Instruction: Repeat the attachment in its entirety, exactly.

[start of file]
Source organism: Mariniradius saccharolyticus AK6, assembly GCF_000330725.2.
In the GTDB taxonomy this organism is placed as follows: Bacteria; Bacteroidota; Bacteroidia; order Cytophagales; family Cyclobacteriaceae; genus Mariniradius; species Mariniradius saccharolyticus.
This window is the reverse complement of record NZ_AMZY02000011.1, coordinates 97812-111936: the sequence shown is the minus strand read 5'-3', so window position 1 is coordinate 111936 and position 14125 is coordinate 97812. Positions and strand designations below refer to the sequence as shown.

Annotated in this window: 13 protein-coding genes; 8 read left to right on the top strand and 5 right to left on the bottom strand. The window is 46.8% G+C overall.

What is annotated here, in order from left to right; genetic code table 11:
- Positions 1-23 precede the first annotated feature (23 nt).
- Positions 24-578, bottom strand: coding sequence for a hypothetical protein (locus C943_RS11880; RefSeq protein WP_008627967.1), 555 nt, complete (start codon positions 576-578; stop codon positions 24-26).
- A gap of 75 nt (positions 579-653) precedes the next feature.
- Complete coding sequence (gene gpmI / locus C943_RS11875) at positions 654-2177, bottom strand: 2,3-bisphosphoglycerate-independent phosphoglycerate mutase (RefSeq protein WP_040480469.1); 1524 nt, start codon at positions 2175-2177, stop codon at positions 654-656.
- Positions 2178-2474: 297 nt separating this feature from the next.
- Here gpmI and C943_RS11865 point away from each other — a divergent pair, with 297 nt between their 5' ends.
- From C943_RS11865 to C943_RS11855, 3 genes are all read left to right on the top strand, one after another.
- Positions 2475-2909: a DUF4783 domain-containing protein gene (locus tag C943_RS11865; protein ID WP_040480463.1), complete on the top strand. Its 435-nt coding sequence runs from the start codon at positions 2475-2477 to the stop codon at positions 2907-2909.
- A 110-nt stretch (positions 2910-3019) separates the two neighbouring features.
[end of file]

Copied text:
Source organism: Mariniradius saccharolyticus AK6, assembly GCF_000330725.2.
In the GTDB taxonomy this organism is placed as follows: Bacteria; Bacteroidota; Bacteroidia; order Cytophagales; family Cyclobacteriaceae; genus Mariniradius; species Mariniradius saccharolyticus.
This window is the reverse complement of record NZ_AMZY02000011.1, coordinates 97812-111936: the sequence shown is the minus strand read 5'-3', so window position 1 is coordinate 111936 and position 14125 is coordinate 97812. Positions and strand designations below refer to the sequence as shown.

Annotated in this window: 13 protein-coding genes; 8 read left to right on the top strand and 5 right to left on the bottom strand. The window is 46.8% G+C overall.

What is annotated here, in order from left to right; genetic code table 11:
- Positions 1-23 precede the first annotated feature (23 nt).
- Positions 24-578, bottom strand: coding sequence for a hypothetical protein (locus C943_RS11880; RefSeq protein WP_008627967.1), 555 nt, complete (start codon positions 576-578; stop codon positions 24-26).
- A gap of 75 nt (positions 579-653) precedes the next feature.
- Complete coding sequence (gene gpmI / locus C943_RS11875) at positions 654-2177, bottom strand: 2,3-bisphosphoglycerate-independent phosphoglycerate mutase (RefSeq protein WP_040480469.1); 1524 nt, start codon at positions 2175-2177, stop codon at positions 654-656.
- Positions 2178-2474: 297 nt separating this feature from the next.
- Here gpmI and C943_RS11865 point away from each other — a divergent pair, with 297 nt between their 5' ends.
- From C943_RS11865 to C943_RS11855, 3 genes are all read left to right on the top strand, one after another.
- Positions 2475-2909: a DUF4783 domain-containing protein gene (locus tag C943_RS11865; protein ID WP_040480463.1), complete on the top strand. Its 435-nt coding sequence runs from the start codon at positions 2475-2477 to the stop codon at positions 2907-2909.
- A 110-nt stretch (positions 2910-3019) separates the two neighbouring features.